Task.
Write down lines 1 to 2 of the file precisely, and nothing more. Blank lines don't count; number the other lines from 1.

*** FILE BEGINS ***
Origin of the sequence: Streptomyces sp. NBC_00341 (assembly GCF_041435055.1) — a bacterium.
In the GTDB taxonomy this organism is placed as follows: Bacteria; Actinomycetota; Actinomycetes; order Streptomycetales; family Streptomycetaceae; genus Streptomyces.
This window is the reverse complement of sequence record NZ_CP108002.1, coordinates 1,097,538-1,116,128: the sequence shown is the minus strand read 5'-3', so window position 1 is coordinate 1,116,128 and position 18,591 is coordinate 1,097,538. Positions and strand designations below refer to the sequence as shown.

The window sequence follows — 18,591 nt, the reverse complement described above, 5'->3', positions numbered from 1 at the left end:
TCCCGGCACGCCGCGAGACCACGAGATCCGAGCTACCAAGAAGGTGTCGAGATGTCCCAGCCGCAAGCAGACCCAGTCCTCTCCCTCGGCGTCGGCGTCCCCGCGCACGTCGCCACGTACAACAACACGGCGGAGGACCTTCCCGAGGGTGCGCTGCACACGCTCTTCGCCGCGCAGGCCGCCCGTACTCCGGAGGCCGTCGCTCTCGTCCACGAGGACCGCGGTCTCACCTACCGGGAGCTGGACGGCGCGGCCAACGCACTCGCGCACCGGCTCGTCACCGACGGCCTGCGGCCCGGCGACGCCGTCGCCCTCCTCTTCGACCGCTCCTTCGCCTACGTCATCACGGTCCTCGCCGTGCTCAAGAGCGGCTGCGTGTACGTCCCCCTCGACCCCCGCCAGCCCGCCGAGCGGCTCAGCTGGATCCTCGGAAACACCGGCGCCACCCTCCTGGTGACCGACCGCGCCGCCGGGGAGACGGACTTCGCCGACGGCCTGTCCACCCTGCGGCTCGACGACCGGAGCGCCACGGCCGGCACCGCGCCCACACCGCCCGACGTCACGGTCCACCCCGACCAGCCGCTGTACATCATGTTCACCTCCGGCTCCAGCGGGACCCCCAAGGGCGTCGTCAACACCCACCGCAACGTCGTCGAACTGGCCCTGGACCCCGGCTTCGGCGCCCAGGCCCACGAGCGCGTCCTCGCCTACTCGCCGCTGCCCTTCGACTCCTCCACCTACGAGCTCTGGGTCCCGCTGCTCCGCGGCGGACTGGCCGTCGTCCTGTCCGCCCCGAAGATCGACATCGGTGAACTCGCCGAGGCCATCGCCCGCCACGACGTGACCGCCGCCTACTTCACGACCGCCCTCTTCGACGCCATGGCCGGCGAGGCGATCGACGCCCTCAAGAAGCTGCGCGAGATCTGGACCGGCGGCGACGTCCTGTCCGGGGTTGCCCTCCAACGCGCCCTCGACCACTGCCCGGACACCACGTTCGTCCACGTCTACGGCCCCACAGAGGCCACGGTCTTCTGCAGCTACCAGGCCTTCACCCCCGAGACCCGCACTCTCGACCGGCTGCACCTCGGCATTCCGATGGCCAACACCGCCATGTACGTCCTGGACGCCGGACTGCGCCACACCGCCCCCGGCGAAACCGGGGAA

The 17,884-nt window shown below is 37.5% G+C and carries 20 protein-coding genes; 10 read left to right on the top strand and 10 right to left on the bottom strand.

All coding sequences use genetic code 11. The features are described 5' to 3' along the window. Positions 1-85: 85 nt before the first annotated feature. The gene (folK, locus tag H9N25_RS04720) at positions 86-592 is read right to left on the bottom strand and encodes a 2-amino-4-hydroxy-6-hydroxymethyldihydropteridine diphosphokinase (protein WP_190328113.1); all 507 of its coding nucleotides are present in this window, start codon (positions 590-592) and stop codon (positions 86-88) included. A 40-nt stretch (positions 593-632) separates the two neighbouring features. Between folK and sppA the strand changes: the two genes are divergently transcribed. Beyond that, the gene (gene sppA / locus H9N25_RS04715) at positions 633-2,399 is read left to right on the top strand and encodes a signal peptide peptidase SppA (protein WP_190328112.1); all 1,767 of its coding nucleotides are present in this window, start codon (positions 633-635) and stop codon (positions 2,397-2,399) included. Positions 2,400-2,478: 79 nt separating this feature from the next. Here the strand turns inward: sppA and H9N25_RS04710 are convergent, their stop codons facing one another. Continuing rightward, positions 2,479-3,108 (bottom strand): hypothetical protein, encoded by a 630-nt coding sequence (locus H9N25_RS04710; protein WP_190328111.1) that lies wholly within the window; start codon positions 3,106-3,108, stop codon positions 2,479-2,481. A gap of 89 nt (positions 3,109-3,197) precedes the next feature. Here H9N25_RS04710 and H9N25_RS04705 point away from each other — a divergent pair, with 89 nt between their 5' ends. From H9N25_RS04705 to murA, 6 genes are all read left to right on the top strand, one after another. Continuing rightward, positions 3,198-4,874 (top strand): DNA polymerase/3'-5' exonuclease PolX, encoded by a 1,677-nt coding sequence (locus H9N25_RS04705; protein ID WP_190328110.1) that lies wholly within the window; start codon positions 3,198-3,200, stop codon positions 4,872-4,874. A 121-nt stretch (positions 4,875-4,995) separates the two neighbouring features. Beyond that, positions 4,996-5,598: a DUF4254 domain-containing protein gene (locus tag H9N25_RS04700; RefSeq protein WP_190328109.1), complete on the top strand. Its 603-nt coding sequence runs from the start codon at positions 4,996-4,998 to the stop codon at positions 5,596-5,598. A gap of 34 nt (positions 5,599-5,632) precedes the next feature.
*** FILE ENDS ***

Origin of the sequence: Streptomyces sp. NBC_00341 (assembly GCF_041435055.1) — a bacterium.
In the GTDB taxonomy this organism is placed as follows: Bacteria; Actinomycetota; Actinomycetes; order Streptomycetales; family Streptomycetaceae; genus Streptomyces.